RURAL TRAILER park owners and the regional district have reached an agreement on a policy that will allow people to place mobile homes on vacant pads and to replace mobile homes even if the locations don’t conform with current zoning regulations.
The policy eases worries of a shortage of lower cost housing in rural areas should the regional district clamp down on non-conforming mobile home situations.
The new Legal Non-conforming Mobile Home Park Policy, adopted at the Nov. 22 regional district board meeting, says that existing “mobile home units will be allowed a one-time replacement if accompanied by a Replacement Declaration and Agreement identifying the structure by unit number and registration number and saving harmless the Regional District from any liability associated with the replacement unit….”
Mobile home pads that are vacant “will be allowed to be occupied with a mobile home and further allowed a one-time only replacement…” with the same conditions being satisfied as the existing mobile homes, the policy continues.
At the regional district meeting in June of this year, trailer park owners Ken Blanes, who owns Copper Mountain trailer court, and Ron Townley stated their case that if the regional district stopped allowing non-conforming trailers that it would cut down on affordable housing in the area.
After that meeting, Regional District of Kitimat-Stikine planner Ted Pellegrino said the regional district was also seeking legal opinions on the Stroshin supreme court decision, which set rules on non-conforming trailers and trailer parks.
In that decision, the supreme court had decided that non-conforming mobile homes in a trailer park can’t be replaced if that person moves the current trailer somewhere else.
Eight properties, some with more than one lot, were identified locally as having mobile home parks with non-conforming status.
Seven are in Thonrhill and one is in Jackpine Flats, ranging in size from four pads to 28 identified pads and all but one park contained vacant pads.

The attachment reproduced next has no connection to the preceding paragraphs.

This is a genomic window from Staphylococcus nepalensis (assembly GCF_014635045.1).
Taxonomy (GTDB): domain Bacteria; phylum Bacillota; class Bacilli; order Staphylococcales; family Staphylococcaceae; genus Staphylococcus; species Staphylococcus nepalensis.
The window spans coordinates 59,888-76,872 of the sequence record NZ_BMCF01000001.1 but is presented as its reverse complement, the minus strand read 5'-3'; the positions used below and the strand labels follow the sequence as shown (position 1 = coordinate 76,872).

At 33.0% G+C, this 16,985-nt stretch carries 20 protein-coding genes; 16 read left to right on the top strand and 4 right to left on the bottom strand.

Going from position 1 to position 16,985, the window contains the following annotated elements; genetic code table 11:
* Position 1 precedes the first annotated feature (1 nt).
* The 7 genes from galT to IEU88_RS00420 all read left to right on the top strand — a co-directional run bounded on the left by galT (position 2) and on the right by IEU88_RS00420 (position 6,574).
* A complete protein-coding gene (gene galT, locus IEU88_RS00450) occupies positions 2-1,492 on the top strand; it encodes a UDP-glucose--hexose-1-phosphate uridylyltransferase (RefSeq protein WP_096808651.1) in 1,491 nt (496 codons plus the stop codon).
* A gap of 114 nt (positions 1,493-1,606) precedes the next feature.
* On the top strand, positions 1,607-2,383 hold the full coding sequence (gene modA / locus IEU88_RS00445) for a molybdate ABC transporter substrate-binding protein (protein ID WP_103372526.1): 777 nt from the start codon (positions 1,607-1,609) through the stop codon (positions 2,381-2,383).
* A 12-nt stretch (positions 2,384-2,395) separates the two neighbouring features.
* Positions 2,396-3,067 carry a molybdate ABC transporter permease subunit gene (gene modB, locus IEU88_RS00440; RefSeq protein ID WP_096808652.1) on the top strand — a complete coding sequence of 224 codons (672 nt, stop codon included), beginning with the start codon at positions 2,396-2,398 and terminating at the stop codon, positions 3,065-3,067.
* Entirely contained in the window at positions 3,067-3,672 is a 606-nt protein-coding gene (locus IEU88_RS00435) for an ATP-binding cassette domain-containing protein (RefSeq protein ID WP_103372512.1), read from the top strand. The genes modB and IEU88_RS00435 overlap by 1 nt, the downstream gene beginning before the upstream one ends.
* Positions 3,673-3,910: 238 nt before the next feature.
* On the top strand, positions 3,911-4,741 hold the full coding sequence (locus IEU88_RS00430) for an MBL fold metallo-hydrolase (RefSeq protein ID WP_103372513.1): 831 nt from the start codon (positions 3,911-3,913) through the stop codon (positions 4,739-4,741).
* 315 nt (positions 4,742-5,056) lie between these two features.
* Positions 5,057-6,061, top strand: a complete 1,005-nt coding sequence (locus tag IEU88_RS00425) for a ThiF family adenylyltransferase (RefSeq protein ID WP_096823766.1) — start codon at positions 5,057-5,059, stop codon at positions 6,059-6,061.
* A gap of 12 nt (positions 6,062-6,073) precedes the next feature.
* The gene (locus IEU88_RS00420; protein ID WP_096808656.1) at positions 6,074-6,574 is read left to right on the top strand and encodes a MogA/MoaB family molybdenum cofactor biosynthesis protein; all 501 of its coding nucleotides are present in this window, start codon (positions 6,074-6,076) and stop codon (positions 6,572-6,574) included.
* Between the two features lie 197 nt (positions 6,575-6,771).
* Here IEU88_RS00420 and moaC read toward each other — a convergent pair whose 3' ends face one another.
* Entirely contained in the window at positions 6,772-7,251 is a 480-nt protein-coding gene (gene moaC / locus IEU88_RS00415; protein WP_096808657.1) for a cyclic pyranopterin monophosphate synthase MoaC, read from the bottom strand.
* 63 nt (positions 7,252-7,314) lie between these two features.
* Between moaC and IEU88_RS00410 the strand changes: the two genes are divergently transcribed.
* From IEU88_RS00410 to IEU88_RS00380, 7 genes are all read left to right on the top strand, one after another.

According to the new policy, replacement mobile homes must conform to building standards, have proper permits and “may be no closer than six metres to the nearest mobile home or addition.”
A single-wide can be replaced with another single-wide, and a double-wide may be replaced with a single-wide or double-wide, the policy says.
Mobile park owners are responsible to ensure replacement mobile homes are compliant with sewer regulations, building and fire codes, continues the policy.
The policy will be reviewed in three years.
At the Nov. 22 meeting, trailer park owners Lorna Morrison and Ron Townley and Ken Blanes came to thank the people involved who worked with them in good faith for a good outcome.
“Thirteen months ago, one afternoon we were approached by a regional district employee telling us we would be sued if we tried to replace [a non-conforming mobile home],” said Lorna Morrison.
“It’s our livelihood renting property to people.
“And 13 months later, we’ve come to say thank you,” she said, naming Pellegrino, rural Terrace area director Doug McLeod, city representative Bruce Bidgood and Thornhill director Ted Ramsey, all of whom worked on the policy with the mobile park owners, as people who recognized that a good government was one that consults with the people.
The mobile park owners are happy with the policy and can tell their tenants that their residences are not going to be jeopardized or forced to move anywhere, she added.